WARREN RESIDENCY RULE Union seeks fair enforcement
The city is selectively enforcing its residency requirement, some union members contend.
By AMANDA C. DAVIS
and PEGGY SINKOVICH
VINDICATOR TRUMBULL STAFF
WARREN -- Members of the American Federation of State, County and Municipal Employees say they'll be watching to make sure the city requires two building department employees to follow a residency requirement.
Union officials say they want to make sure that building department officials Wayne DaBelko, who lives in Fowler, and Chris Taneyhill, who lives in Niles, are also made to move to the city.
DaBelko was hired in April 2001 and Taneyhill was hired in September 2001.
"Wayne had until April 3 and Chris has until September," said Mayor Hank Angelo. "I don't anticipate having any problems with these two."
Union officials say they don't believe the administration is pressuring the two building officials the same way they would if the two were union members.
Union's contention: Lee DeJacimo, AFSCME president, Local 74, said the city should drop the residency requirement or make sure that it applies to all city employees.
"The union has been pursuing the administration's use of selective enforcement in regard to residency," DeJacimo said. "We just hope all of our members are treated fairly."
Jerry Stantial has been a laborer at the city's Water Pollution Control Center for about 31/2 years.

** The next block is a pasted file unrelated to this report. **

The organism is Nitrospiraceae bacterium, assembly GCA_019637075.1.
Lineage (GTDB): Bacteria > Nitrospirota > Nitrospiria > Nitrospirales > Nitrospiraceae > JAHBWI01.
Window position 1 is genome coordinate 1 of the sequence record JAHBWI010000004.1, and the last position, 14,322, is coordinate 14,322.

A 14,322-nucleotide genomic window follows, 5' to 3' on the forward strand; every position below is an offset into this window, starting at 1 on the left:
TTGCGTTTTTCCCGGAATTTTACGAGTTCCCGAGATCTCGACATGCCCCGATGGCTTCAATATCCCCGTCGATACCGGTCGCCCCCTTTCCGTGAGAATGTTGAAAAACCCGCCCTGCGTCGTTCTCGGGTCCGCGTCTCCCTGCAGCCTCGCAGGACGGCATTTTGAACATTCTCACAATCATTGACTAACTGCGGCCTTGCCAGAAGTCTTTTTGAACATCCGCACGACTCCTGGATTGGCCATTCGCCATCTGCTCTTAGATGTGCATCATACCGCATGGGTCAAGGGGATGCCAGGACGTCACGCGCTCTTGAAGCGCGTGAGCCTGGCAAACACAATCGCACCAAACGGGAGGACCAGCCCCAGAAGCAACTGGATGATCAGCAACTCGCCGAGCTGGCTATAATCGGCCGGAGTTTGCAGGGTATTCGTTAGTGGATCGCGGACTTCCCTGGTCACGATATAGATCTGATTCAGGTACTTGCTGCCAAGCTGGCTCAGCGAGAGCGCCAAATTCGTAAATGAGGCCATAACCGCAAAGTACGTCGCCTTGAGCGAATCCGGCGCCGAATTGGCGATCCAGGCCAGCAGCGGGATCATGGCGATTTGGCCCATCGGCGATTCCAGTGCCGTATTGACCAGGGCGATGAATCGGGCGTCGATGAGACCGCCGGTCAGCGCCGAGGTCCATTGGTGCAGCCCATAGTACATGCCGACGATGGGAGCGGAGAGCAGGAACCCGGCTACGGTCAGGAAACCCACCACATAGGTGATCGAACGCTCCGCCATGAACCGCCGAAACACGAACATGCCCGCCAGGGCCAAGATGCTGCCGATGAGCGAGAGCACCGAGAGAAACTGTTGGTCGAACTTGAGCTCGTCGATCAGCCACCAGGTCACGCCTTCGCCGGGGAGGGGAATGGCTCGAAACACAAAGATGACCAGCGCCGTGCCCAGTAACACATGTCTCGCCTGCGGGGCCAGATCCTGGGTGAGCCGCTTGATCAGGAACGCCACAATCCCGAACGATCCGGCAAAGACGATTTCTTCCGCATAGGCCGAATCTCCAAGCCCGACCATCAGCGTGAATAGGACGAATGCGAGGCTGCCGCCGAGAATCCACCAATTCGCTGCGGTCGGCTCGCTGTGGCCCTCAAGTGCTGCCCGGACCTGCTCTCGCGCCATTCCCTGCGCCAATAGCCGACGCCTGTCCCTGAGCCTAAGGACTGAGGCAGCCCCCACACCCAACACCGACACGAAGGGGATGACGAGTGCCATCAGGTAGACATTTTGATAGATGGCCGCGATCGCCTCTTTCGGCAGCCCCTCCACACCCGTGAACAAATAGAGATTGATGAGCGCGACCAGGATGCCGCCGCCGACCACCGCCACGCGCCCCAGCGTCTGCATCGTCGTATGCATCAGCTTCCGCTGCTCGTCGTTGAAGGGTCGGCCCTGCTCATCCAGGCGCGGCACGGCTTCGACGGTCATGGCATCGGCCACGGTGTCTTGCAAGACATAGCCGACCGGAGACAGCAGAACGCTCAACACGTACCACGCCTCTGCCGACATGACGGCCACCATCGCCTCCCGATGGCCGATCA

He said he was fired in October 1999 after the city disputed his residency.
Stantial was living in an apartment in Niles when he was hired and says he knew he had one year to move. Three days before the year was up, he rented a place on Parkman Road in the city.
Even though he showed proof, he says, the city didn't believe him.
He admits he was in-between both apartments for awhile because he needed to give a 30-day notice to his landlord in Niles in order to get his security deposit back.
Stantial said he had no intention to maintain both places.
Got job back: The matter went to arbitration and Stantial got his job back with seniority rights and three months' back pay, vacation and sick time. He was off work a year and seven months.
Danny Aulizia, AFSCME vice president and an operator at the city's water filtration plant, said he was hired about 10 years ago knowing he would have to move from Howland to Warren. He was hired shortly after the residency law went into effect and says the city was very persistent, asking for proof of his move, including contracts and copies of his land purchase agreement.
"They watched me like a hawk," he said, complaining it's not fair because there are employees who are alleged to have falsified the proof needed to satisfy the city's requirement.
The residency requirement applied only to those hired after the date it was passed. Everyone else was grandfathered in.
Aulizia said the way it's written allows someone who started with the city before the law was passed to move out, even now. He wants to see more people move into Warren and stimulate the local economy but said he wishes the mandate was more uniformly applied.
Stantial wants to know why the city singled him out.
Can't see need: He says a residency requirement for police officers and firefighters might be necessary in the case of emergencies, but does not see why the city needs to regulate where other employees live.
Stantial said that where he lives now is farther from work than his old apartment in Niles was.
"If a law is in effect it's for everyone, not just a few people."
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